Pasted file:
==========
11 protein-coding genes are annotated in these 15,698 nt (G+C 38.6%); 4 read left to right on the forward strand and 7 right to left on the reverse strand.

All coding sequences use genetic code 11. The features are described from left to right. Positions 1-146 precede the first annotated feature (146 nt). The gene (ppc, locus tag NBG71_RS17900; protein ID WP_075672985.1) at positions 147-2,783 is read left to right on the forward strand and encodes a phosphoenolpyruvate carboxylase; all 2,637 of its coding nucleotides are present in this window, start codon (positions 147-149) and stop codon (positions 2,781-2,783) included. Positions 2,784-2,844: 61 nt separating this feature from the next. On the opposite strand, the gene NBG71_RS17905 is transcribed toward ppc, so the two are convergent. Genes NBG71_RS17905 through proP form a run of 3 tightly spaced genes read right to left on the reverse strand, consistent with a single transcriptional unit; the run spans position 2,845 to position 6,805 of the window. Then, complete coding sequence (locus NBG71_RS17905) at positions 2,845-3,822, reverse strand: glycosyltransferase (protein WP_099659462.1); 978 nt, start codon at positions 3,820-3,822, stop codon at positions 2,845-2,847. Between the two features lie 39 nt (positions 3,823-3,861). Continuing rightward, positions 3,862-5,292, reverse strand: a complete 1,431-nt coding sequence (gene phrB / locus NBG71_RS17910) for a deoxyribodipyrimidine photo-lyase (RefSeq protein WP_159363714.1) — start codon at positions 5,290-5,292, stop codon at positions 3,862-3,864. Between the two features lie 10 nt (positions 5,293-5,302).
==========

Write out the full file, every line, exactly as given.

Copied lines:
11 protein-coding genes are annotated in these 15,698 nt (G+C 38.6%); 4 read left to right on the forward strand and 7 right to left on the reverse strand.

All coding sequences use genetic code 11. The features are described from left to right. Positions 1-146 precede the first annotated feature (146 nt). The gene (ppc, locus tag NBG71_RS17900; protein ID WP_075672985.1) at positions 147-2,783 is read left to right on the forward strand and encodes a phosphoenolpyruvate carboxylase; all 2,637 of its coding nucleotides are present in this window, start codon (positions 147-149) and stop codon (positions 2,781-2,783) included. Positions 2,784-2,844: 61 nt separating this feature from the next. On the opposite strand, the gene NBG71_RS17905 is transcribed toward ppc, so the two are convergent. Genes NBG71_RS17905 through proP form a run of 3 tightly spaced genes read right to left on the reverse strand, consistent with a single transcriptional unit; the run spans position 2,845 to position 6,805 of the window. Then, complete coding sequence (locus NBG71_RS17905) at positions 2,845-3,822, reverse strand: glycosyltransferase (protein WP_099659462.1); 978 nt, start codon at positions 3,820-3,822, stop codon at positions 2,845-2,847. Between the two features lie 39 nt (positions 3,823-3,861). Continuing rightward, positions 3,862-5,292, reverse strand: a complete 1,431-nt coding sequence (gene phrB / locus NBG71_RS17910) for a deoxyribodipyrimidine photo-lyase (RefSeq protein WP_159363714.1) — start codon at positions 5,290-5,292, stop codon at positions 3,862-3,864. Between the two features lie 10 nt (positions 5,293-5,302).